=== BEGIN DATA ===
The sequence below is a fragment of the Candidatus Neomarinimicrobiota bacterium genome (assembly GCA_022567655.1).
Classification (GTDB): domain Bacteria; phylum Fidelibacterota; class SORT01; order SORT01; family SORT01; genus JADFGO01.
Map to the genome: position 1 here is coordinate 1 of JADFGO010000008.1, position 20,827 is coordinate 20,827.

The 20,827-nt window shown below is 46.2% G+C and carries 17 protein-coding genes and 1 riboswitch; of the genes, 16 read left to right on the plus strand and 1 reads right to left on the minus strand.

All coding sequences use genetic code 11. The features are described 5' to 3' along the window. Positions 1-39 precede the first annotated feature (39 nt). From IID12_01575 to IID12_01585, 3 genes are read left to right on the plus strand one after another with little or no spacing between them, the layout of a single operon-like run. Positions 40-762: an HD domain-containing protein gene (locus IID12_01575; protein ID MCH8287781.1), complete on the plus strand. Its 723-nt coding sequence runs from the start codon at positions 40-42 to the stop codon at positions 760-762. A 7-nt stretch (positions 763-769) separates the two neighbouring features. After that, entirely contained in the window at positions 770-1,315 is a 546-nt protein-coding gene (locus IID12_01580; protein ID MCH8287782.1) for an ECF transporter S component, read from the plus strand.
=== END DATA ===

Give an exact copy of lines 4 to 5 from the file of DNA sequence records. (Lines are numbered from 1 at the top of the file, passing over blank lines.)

The 20,827-nt window shown below is 46.2% G+C and carries 17 protein-coding genes and 1 riboswitch; of the genes, 16 read left to right on the plus strand and 1 reads right to left on the minus strand.

All coding sequences use genetic code 11. The features are described 5' to 3' along the window. Positions 1-39 precede the first annotated feature (39 nt). From IID12_01575 to IID12_01585, 3 genes are read left to right on the plus strand one after another with little or no spacing between them, the layout of a single operon-like run. Positions 40-762: an HD domain-containing protein gene (locus IID12_01575; protein ID MCH8287781.1), complete on the plus strand. Its 723-nt coding sequence runs from the start codon at positions 40-42 to the stop codon at positions 760-762. A 7-nt stretch (positions 763-769) separates the two neighbouring features. After that, entirely contained in the window at positions 770-1,315 is a 546-nt protein-coding gene (locus IID12_01580; protein ID MCH8287782.1) for an ECF transporter S component, read from the plus strand.